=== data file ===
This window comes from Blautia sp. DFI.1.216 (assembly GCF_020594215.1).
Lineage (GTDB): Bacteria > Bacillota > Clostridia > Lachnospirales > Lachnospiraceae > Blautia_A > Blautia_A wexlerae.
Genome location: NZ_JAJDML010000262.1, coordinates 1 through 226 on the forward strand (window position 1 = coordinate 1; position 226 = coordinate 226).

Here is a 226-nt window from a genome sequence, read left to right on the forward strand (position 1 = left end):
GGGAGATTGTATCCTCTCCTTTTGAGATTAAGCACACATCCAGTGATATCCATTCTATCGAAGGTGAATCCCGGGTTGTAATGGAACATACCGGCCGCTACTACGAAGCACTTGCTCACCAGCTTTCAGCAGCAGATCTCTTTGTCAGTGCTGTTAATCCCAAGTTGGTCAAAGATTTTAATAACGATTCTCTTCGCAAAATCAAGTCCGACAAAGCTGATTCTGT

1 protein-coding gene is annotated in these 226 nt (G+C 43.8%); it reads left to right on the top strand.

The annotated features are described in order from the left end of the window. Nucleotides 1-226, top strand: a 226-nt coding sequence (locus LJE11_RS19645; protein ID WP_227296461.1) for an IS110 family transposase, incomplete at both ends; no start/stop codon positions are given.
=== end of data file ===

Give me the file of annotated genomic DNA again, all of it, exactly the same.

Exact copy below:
This window comes from Blautia sp. DFI.1.216 (assembly GCF_020594215.1).
Lineage (GTDB): Bacteria > Bacillota > Clostridia > Lachnospirales > Lachnospiraceae > Blautia_A > Blautia_A wexlerae.
Genome location: NZ_JAJDML010000262.1, coordinates 1 through 226 on the forward strand (window position 1 = coordinate 1; position 226 = coordinate 226).

Here is a 226-nt window from a genome sequence, read left to right on the forward strand (position 1 = left end):
GGGAGATTGTATCCTCTCCTTTTGAGATTAAGCACACATCCAGTGATATCCATTCTATCGAAGGTGAATCCCGGGTTGTAATGGAACATACCGGCCGCTACTACGAAGCACTTGCTCACCAGCTTTCAGCAGCAGATCTCTTTGTCAGTGCTGTTAATCCCAAGTTGGTCAAAGATTTTAATAACGATTCTCTTCGCAAAATCAAGTCCGACAAAGCTGATTCTGT

1 protein-coding gene is annotated in these 226 nt (G+C 43.8%); it reads left to right on the top strand.

The annotated features are described in order from the left end of the window. Nucleotides 1-226, top strand: a 226-nt coding sequence (locus LJE11_RS19645; protein ID WP_227296461.1) for an IS110 family transposase, incomplete at both ends; no start/stop codon positions are given.